Challenges

Pastoral ministry is in a state of crisis & transition.

Christianity is declining in influence in the public square of the United States. Many socio-political trends directly challenge the historic theological and ethical teaching of the Christian faith. Young pastors are dealing with major cultural issues that were not anticipated just a generation ago. Christianity has witnessed a corresponding decline in respect for pastoral leadership exacerbated by clergy scandals.

Many young adults are passionate about ministry, but not enthusiastic about traditional ministerial roles. The 2016 ​Analysis of Pastoral Leadership Survey (conducted by Church of God Division of Education & Lee University) signifies that only 5.4% of respondents were 35 years or younger. The ​2018 Pentecostal Theological Seminary Self-Assessment signifies that less than half of PTS graduates from the last decade are in pastoral ministry. Most PTS graduates favor chaplaincy, counseling, or educational careers.

The Church of God has historically endorsed women in ministry. From the earliest days of the movement women have served as pastors and evangelists. The ​2018 PTS Self-Assessment signifies that 28% of the respondents were female graduates. However, only one female respondent signified that she served as a lead pastor. The ​Analysis of Pastoral Leadership Survey signified that 4.78% of Church of God lead pastors in the United States are women.


Common Challenges in Pastoral Ministry.

Displacement/Family Conflict - When moving to a new community many young couples suffer loneliness and find themselves unprepared for the lack of family support.

Economic Challenges - 75% of Church of God pastors have some level of concern regarding their financial stability. Many small and mid-size churches have limited financial resources.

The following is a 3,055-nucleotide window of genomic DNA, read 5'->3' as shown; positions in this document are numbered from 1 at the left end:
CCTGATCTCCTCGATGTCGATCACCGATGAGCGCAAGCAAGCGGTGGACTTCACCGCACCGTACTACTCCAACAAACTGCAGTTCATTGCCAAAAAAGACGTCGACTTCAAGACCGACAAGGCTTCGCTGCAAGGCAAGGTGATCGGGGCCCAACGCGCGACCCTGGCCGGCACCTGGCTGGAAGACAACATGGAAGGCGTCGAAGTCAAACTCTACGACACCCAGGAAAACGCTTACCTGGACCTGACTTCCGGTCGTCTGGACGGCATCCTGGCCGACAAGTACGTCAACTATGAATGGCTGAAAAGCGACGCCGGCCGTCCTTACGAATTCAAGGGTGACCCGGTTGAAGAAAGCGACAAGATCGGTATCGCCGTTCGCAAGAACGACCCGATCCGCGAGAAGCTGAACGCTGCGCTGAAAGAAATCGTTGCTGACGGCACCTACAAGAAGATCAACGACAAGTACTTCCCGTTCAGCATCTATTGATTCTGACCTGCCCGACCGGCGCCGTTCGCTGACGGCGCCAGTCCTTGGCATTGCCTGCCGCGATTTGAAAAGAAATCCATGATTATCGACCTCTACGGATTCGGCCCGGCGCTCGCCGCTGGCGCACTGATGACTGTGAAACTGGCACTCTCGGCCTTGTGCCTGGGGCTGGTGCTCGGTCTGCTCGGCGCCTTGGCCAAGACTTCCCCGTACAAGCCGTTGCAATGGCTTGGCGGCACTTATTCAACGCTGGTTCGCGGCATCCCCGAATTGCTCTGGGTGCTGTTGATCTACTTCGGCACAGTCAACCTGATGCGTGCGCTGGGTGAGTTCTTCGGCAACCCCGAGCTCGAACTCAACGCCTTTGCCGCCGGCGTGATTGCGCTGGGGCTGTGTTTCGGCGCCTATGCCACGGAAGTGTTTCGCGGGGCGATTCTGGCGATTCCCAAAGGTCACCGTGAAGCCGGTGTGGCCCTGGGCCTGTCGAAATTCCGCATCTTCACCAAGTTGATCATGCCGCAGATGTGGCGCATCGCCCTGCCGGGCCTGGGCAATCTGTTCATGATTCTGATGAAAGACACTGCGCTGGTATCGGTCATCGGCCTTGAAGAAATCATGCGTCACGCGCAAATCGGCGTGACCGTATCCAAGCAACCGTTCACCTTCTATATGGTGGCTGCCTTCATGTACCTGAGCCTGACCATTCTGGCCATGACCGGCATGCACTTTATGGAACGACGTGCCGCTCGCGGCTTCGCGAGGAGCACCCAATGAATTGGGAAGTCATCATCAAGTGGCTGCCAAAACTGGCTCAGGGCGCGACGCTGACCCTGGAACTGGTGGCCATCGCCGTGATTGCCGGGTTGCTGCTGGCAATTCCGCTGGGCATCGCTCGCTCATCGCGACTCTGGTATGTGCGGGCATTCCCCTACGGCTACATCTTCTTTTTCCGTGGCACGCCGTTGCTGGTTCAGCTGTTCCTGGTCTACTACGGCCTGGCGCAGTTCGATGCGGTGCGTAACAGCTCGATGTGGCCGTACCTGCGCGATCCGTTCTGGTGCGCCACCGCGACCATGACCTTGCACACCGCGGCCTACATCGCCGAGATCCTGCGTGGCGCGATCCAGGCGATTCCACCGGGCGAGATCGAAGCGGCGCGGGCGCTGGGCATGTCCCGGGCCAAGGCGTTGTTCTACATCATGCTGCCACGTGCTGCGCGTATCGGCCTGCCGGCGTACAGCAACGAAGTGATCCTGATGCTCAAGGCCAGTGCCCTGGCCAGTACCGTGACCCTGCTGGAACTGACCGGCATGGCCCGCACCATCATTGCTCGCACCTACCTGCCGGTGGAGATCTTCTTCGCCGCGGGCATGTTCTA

Mission/Vision Conflict - Traditional vs Contemporary culture clash and aging churches with young pastors.

Administrative & Staffing Challenges - Small & mid-size churches have a limited pool of capable potential leaders.


What we have Learned?

Pastoring is harder than seminary! Many young pastors find the transition from the classroom to the field of ministry very challenging. Young pastors negotiate challenges in crisis mode, moving from one conflict to another. They have not developed a level of emotional intelligence and practical experience that allows them to reflect on the interconnected systemic issues, and become a differentiated leader who projects a non-anxious presence. They often view conflict as a personal attack rather than a systemic issue. When this occurs, the inexperienced pastor often becomes the source of conflict within the congregation.

Young pastors do not lack initiative, vision, or passion. They lack ongoing emotional and vocational support. Young pastors have signified a sense of abandonment that inhibits thriving. Therefore, an intentional effort that promotes coaching, mentoring, affirmation, and connection would promote and sustain thriving in ministry.